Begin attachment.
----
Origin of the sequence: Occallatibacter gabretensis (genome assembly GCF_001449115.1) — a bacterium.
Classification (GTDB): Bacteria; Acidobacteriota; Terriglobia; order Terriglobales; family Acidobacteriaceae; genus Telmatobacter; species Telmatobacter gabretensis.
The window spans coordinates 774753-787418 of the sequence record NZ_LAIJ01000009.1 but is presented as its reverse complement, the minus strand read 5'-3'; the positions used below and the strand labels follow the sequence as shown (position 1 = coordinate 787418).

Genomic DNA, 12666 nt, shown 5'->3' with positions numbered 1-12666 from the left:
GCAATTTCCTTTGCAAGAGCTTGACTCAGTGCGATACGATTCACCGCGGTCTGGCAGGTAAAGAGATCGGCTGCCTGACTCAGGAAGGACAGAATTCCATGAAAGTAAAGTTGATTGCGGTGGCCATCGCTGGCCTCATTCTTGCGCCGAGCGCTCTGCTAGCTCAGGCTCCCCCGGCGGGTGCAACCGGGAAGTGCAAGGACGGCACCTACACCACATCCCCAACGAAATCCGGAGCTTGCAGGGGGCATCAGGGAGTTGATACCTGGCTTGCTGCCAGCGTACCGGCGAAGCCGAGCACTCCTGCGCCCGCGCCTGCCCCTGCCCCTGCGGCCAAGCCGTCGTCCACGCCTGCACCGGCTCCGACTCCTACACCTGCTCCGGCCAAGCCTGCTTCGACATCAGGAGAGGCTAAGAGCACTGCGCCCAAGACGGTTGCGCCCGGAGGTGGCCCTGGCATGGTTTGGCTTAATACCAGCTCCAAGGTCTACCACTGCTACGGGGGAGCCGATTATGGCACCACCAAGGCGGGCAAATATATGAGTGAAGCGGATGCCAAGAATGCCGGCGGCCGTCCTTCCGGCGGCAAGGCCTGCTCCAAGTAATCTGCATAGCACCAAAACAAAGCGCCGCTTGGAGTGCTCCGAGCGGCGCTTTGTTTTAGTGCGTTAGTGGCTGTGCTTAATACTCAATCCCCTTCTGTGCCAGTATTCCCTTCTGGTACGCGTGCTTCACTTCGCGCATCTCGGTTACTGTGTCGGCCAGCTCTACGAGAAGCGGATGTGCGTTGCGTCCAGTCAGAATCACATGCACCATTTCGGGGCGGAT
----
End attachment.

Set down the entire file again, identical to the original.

Origin of the sequence: Occallatibacter gabretensis (genome assembly GCF_001449115.1) — a bacterium.
Classification (GTDB): Bacteria; Acidobacteriota; Terriglobia; order Terriglobales; family Acidobacteriaceae; genus Telmatobacter; species Telmatobacter gabretensis.
The window spans coordinates 774753-787418 of the sequence record NZ_LAIJ01000009.1 but is presented as its reverse complement, the minus strand read 5'-3'; the positions used below and the strand labels follow the sequence as shown (position 1 = coordinate 787418).

Genomic DNA, 12666 nt, shown 5'->3' with positions numbered 1-12666 from the left:
GCAATTTCCTTTGCAAGAGCTTGACTCAGTGCGATACGATTCACCGCGGTCTGGCAGGTAAAGAGATCGGCTGCCTGACTCAGGAAGGACAGAATTCCATGAAAGTAAAGTTGATTGCGGTGGCCATCGCTGGCCTCATTCTTGCGCCGAGCGCTCTGCTAGCTCAGGCTCCCCCGGCGGGTGCAACCGGGAAGTGCAAGGACGGCACCTACACCACATCCCCAACGAAATCCGGAGCTTGCAGGGGGCATCAGGGAGTTGATACCTGGCTTGCTGCCAGCGTACCGGCGAAGCCGAGCACTCCTGCGCCCGCGCCTGCCCCTGCCCCTGCGGCCAAGCCGTCGTCCACGCCTGCACCGGCTCCGACTCCTACACCTGCTCCGGCCAAGCCTGCTTCGACATCAGGAGAGGCTAAGAGCACTGCGCCCAAGACGGTTGCGCCCGGAGGTGGCCCTGGCATGGTTTGGCTTAATACCAGCTCCAAGGTCTACCACTGCTACGGGGGAGCCGATTATGGCACCACCAAGGCGGGCAAATATATGAGTGAAGCGGATGCCAAGAATGCCGGCGGCCGTCCTTCCGGCGGCAAGGCCTGCTCCAAGTAATCTGCATAGCACCAAAACAAAGCGCCGCTTGGAGTGCTCCGAGCGGCGCTTTGTTTTAGTGCGTTAGTGGCTGTGCTTAATACTCAATCCCCTTCTGTGCCAGTATTCCCTTCTGGTACGCGTGCTTCACTTCGCGCATCTCGGTTACTGTGTCGGCCAGCTCTACGAGAAGCGGATGTGCGTTGCGTCCAGTCAGAATCACATGCACCATTTCGGGGCGGAT